Test Drive: 2014 Scion iQ 10 car test drives scion
Test Drive: 2014 Scion iQ 10 car test drives scion
2014 Scion 10 iQ. Click image to enlarge

Review and photos by Jacob Black

“It’s a funny little car! That’s my favourite!” My daughter’s excitement was palpable when I picked her up from pre-school. “I like this funny little car Daddy!”

I could see why, too; it’s adorable this little Scion iQ. And tiny. Oh so tiny. Yes, I parked it in a shopping trolley bay at Ikea, and Longos, and No Frills, and the LCBO, and Loblaws. Clichéd? Maybe, but hilarious nonetheless. Equally hilarious was the minuscule interior. With a wheelbase of just 2,000 mm and an overall length of 3,050 it is pretty cramped in there. The total interior volume is a wee-bitty 2,189 L. For comparison, the Corolla’s interior volume is 3,129. So with the car seat installed in the back seat, your small child still ends up being almost alongside you in the cabin, enough to easily hand stuff over, pat her on the leg, hold her hand briefly, and all the other fun parent-child stuff.

In fact, for the first five minutes I really enjoyed having my daughter so close to me while I drove… and then she realized something. Have you ever been kicked in the ribs, full-force, by a 40-pound child, at 100 km/h on a highway? I have. It hurt.

Despite that, I really enjoyed driving the iQ with Maddie. She was enjoying being in the “funny little car”, and I was enjoying the attention from other drivers.

But, if you’re thinking you’d really like to try one of these, do not, whatever you do, go looking at Youtube clips of Hayabusa-powered Smart cars and iQs and other silly city-car madness. I had allowed my expectations to be coloured by those videos – I saw “small” and thought “go-kart!”  The reality is much different.

Test Drive: 2014 Scion iQ 10 car test drives scion Test Drive: 2014 Scion iQ 10 car test drives scion Test Drive: 2014 Scion iQ 10 car test drives scion
2014 Scion 10 iQ. Click image to enlarge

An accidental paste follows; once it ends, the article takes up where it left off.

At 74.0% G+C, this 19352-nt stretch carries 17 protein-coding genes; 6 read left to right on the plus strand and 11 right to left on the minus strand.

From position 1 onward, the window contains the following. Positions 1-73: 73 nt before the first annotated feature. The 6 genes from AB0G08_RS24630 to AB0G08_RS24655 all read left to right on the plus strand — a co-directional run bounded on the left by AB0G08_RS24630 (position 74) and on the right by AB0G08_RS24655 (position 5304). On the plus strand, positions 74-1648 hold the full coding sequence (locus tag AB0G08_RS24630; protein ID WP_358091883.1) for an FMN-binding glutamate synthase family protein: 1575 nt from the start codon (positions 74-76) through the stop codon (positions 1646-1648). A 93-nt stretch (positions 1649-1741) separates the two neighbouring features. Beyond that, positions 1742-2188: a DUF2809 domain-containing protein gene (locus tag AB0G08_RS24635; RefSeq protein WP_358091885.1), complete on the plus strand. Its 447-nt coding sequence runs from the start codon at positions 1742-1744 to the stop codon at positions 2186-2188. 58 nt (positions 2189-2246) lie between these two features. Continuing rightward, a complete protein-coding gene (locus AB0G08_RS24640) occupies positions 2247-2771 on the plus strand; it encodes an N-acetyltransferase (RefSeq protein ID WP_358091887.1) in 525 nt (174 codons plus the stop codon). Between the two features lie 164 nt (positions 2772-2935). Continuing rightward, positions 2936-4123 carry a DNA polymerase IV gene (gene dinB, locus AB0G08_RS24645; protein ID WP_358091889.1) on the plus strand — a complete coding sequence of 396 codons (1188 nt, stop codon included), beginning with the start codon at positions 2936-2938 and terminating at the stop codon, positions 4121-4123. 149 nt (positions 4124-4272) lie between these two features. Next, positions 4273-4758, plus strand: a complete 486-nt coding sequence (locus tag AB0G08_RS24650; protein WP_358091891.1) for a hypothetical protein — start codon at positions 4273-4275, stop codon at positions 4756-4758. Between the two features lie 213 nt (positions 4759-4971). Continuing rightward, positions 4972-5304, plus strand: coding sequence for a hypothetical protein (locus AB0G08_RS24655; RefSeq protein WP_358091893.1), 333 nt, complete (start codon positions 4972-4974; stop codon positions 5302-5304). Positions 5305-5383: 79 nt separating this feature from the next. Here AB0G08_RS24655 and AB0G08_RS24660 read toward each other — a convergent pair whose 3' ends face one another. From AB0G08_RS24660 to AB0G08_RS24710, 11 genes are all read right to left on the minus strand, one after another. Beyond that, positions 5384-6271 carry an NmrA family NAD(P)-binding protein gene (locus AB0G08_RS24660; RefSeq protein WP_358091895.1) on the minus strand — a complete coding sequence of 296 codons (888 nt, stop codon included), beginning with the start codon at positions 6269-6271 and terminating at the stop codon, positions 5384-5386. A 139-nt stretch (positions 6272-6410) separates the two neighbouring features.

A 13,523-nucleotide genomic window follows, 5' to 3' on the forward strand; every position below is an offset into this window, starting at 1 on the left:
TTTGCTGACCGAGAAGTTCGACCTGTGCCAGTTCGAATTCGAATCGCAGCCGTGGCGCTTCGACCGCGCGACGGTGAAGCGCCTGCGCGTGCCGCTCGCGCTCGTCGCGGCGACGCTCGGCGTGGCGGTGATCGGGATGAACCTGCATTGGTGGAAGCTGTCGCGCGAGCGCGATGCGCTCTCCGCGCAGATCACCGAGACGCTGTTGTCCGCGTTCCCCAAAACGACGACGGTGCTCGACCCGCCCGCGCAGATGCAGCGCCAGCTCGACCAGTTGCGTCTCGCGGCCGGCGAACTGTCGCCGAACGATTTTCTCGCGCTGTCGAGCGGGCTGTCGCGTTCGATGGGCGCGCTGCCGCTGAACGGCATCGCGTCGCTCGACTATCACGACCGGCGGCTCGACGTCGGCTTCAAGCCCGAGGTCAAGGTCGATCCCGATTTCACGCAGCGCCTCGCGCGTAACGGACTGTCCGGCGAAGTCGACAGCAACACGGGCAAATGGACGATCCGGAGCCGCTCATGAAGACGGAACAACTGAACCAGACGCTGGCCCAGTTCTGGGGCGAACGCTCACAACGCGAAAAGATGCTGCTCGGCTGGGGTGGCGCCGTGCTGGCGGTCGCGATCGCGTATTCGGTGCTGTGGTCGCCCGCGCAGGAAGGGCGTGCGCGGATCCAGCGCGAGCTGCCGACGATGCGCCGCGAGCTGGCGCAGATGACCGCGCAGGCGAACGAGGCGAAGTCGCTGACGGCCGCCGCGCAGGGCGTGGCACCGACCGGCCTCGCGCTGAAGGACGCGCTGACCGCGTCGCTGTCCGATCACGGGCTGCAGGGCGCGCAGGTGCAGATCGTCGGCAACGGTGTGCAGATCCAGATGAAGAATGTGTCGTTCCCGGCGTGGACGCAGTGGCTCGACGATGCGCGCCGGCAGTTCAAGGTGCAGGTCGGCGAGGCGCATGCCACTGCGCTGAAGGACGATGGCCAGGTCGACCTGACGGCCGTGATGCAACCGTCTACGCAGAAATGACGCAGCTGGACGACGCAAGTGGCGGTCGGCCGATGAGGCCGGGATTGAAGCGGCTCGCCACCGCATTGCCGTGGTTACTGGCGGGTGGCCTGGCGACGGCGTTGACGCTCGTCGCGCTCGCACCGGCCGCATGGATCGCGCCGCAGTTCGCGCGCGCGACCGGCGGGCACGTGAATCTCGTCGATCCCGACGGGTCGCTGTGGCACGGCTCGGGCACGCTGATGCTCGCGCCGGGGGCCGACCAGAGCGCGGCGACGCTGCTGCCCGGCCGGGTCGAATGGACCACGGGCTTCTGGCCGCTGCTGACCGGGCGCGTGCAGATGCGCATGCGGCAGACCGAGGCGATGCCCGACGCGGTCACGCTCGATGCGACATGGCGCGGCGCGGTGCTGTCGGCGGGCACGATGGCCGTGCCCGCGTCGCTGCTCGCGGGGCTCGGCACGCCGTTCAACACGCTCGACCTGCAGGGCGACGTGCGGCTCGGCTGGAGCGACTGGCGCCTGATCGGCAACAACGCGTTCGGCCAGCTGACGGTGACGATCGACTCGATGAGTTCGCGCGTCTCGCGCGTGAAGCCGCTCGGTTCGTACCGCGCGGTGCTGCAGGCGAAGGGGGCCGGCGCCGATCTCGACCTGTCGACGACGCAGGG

The steering is overboosted and lacklustre, and despite having a stabilizer bar in the front suspension and a torsion beam in the rear, the height of the iQ makes it unstable on tip-in. All of which are totally unfair criticisms (though I make them anyway) because city cars aren’t usually purchased by people who want a fast go-kart style car to punt around in, Scion has that already, it’s called an FR-S. City cars are built for people who live in pokey condos and drive in pokey cities with pokey little parking spaces – these cars are meant to be driven easily in tight confines.

Test Drive: 2014 Scion iQ 10 car test drives scion
Test Drive: 2014 Scion iQ 10 car test drives scion
2014 Scion 10 iQ. Click image to enlarge

The iQ is plenty nippy enough to dart into gaps in traffic. Its 1.3L four-cylinder mated to a CVT (with a misleading gated shifter) hauls all 965 kg up to speed quickly enough to maintain its driver’s pride. There is a lot of CVT noise on the highway, but then there is also a lot of wind noise and wobble – because you’re not really supposed to drive one on the highway.

You can, of course, and it will perform admirably, but I found the iQ most at home punting around the underground carpark of my condo complex, or zipping through peak-hour city traffic.

Rear cargo space is best described with the acronym “LOL”, or if you’re in a bad mood, the idiom, “pffft”. But you can fit a couple of bags of shopping in there. The 50/50 split-fold rear seats fold flat easily enough, and once they’re down you get 473 L of cargo capacity. With one side down I was able to fit my small family’s weekly shopping in with consummate ease, and unexpectedly I found the load floor and tail gate opening to be at the exact right height for me.

So if you’re not buying the iQ for go-kart-like handling and silly behaviour, maybe you want it for fuel economy? At less than 1,000 kg, with a 1.3L engine and a CVT it should be a really good performer – but it’s not. I mean, it is, if you look at it next to, say, a Hummer, but it’s not when you measure your expectations against reality. I could only manage 7.6 L/100 km, and that was after I reset the trip meter to wipe away my first two days of savage driving. The EPA’s figures are underwhelming too, 6.5/6.4/6.4 L/100 km city/highway/combined. The intriguing part of that equation is how close all those numbers are – there is no gulf between highway and city; no matter how or where you drive, the iQ delivers the same consistent numbers. For comparison, a Nissan Versa Note gets 7.6/5.9 city/highway, for a combined rating of 6.7 L/100 km. So if you have any long trips, the iQ is not going to return the sort of fuel economy you’d hope for from a such a wee little fella’.




About Jacob Black

Jacob used to write about motorsport for SPEED TV in Australia but met a girl. Now he writes about road cars in Canada and is married to the girl. He lives a very, very good life. Jacob Black is not a werewolf.